States in the core have also benefited from the system by achieving accelerated industrialisation at the expense of the countries in the periphery. In this sense, not only did their modernisation occur by exploiting fossil fuels, it also came by coercing periphery nations into exploiting fossil fuels (in order to develop within the system) as well.
However, as Timmons Roberts, Grimes and Manale discovered in their world systems analysis of global carbon emissions, countries in the semi-periphery develop more carbon-intensive economies as they are in the process of industrialising. These are the countries transitioning between the periphery and the core.
This is because members of the core are able to use the most advanced and efficient technologies when producing energy for world and domestic markets, are more democratic (so political organisations pursuing environmental goals are more active and listened to), and have better infrastructure allowing cheaper, more readily available access to energy. Meanwhile, periphery markets rely less on energy production because of lack of infrastructure and investment in energy production ventures, and because their citizens live off subsistence industries which don’t use up energy.
The countries in the semi-periphery are therefore also responsible for causing climate change (though not to the same extent as core countries). They are the transitioning economies like those mentioned earlier in the article that are experiencing massive growth rates in their emissions levels and which will become members of the core in the future. As such, they too are benefiting from this world-system in a very carbon-intensive way.
These are the countries where investment into energy production is pouring in, where infrastructure, technology and work procedures lag behind, decreasing efficiency and production standards, and where states are often more autocratic and so care less for environmental regulations.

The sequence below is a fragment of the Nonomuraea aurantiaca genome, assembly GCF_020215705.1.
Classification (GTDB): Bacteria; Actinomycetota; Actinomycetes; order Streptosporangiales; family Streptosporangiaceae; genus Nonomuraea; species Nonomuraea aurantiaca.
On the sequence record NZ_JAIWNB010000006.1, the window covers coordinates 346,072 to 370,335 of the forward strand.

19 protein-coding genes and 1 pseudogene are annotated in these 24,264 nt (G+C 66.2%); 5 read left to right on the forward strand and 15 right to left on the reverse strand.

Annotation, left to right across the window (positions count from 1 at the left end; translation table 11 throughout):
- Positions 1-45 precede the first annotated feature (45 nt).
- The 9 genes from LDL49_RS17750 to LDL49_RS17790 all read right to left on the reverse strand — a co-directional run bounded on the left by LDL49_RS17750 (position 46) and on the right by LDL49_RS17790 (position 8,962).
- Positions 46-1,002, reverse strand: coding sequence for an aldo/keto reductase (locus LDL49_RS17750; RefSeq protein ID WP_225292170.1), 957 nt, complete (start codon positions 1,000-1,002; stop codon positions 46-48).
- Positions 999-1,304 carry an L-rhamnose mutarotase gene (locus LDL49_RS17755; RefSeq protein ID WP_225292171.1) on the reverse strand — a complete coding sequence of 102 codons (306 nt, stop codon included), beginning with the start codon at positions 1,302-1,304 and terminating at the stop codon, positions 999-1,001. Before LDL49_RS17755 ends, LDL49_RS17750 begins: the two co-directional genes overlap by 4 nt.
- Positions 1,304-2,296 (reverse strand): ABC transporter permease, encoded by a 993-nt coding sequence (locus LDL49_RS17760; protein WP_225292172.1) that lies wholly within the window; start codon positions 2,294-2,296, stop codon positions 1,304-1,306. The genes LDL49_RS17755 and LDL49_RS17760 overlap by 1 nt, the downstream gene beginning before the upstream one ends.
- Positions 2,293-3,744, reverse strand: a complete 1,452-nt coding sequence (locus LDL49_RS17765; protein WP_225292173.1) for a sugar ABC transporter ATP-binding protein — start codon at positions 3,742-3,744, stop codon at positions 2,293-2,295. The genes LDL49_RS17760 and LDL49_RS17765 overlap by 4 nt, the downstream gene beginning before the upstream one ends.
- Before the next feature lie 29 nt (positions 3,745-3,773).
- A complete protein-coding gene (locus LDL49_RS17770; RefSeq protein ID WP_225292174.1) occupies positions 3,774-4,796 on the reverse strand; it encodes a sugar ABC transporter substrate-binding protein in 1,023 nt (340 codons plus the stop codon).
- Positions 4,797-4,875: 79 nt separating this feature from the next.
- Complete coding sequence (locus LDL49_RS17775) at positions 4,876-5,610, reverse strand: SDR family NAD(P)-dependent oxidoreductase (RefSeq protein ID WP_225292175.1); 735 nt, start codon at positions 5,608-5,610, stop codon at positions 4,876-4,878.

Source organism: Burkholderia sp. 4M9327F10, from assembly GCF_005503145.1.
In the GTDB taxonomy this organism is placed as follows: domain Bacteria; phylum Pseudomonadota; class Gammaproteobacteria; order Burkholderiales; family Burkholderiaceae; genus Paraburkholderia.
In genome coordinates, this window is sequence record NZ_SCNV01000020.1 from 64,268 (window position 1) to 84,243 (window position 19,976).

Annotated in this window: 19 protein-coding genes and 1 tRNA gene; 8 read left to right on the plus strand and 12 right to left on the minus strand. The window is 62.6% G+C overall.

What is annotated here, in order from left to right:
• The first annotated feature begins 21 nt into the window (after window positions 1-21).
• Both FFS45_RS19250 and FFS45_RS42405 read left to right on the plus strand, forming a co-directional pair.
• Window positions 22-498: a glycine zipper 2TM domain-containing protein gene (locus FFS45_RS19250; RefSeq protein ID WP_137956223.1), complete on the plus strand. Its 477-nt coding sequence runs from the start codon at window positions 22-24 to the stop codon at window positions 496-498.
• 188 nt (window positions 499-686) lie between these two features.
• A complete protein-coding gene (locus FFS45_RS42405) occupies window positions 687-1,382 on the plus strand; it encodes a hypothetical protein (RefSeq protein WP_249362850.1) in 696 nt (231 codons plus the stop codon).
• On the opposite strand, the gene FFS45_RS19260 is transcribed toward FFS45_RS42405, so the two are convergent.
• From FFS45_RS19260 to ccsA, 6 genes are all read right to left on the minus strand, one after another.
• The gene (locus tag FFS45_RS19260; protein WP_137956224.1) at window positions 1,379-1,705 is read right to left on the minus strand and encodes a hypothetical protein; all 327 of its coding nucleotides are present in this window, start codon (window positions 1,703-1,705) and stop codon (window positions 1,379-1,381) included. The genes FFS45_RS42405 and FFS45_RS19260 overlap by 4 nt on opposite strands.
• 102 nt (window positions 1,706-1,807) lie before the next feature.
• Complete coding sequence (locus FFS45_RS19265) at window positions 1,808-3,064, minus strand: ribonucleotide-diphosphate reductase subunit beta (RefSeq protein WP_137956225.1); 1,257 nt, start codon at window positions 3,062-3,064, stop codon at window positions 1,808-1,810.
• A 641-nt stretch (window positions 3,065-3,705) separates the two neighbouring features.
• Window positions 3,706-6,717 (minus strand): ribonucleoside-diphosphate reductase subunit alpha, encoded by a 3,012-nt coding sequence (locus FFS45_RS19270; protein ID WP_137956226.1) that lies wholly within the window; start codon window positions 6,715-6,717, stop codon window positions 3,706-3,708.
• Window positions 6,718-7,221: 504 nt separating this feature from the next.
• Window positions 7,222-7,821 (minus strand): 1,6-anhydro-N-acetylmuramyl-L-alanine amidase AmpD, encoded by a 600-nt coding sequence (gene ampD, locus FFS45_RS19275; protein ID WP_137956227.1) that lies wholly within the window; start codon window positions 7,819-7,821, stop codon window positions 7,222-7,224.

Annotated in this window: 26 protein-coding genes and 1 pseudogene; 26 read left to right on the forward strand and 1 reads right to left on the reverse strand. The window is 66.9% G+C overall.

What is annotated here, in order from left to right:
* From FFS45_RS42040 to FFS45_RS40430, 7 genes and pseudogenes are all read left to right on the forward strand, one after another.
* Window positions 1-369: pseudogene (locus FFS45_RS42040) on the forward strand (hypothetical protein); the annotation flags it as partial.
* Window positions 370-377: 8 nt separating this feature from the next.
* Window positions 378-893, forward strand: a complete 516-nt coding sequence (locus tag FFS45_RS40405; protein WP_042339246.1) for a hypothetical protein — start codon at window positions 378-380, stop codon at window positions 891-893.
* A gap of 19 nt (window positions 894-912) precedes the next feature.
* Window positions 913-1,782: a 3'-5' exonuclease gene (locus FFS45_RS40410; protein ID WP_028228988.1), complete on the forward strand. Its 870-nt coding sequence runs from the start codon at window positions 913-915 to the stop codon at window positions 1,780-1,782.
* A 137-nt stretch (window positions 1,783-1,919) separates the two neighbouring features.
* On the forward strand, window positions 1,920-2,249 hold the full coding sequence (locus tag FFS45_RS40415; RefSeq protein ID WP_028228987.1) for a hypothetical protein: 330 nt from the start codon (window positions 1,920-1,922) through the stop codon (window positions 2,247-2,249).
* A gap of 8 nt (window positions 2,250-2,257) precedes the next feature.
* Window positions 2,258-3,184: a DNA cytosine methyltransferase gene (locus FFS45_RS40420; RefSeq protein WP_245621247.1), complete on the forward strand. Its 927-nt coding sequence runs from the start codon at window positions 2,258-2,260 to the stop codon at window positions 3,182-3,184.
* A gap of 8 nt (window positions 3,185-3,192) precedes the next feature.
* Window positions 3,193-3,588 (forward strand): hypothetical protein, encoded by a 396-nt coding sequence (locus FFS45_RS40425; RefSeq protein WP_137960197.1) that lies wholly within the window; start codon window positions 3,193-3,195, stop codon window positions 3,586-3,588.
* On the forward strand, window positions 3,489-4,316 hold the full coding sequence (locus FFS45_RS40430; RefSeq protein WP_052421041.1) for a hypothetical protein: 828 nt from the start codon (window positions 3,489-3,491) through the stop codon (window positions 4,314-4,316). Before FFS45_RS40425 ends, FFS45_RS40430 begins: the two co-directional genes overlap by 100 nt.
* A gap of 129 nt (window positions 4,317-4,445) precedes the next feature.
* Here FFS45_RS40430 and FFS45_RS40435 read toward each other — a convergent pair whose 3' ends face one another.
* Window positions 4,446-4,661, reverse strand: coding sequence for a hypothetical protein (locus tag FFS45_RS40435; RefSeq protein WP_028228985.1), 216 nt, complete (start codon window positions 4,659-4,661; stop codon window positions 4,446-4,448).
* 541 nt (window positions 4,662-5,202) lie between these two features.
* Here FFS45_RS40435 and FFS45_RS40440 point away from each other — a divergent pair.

Implications for states’ climate change mitigation expectations
World Systems Analysis is an effective framework for judging countries’ climate change commitments because it combines both historical responsibility and current day emissions levels and mitigation capabilities by virtue of the scope of its analysis. It looks at how the carbon-guzzling world system was put in place and by whom, and who has benefited from this system.
Using the analysis, it becomes clearer that countries’ differentiated responsibilities should fall under a three-tier hierarchy reflecting countries’ positions in this world-system.
Countries judged to be in the core of the system should shoulder most of the burden for their contributions to climate change, both historic and contemporary (Annex A).
States deemed to be in the semi-periphery should also take up mitigation commitments for gaining a competitive advantage over peripheral states in a carbon-intensive way (Annex B).
Meanwhile, nations in the periphery should be assisted, both financially and technologically, to achieve sustainable development in the least carbon-intensive way possible (Annex C).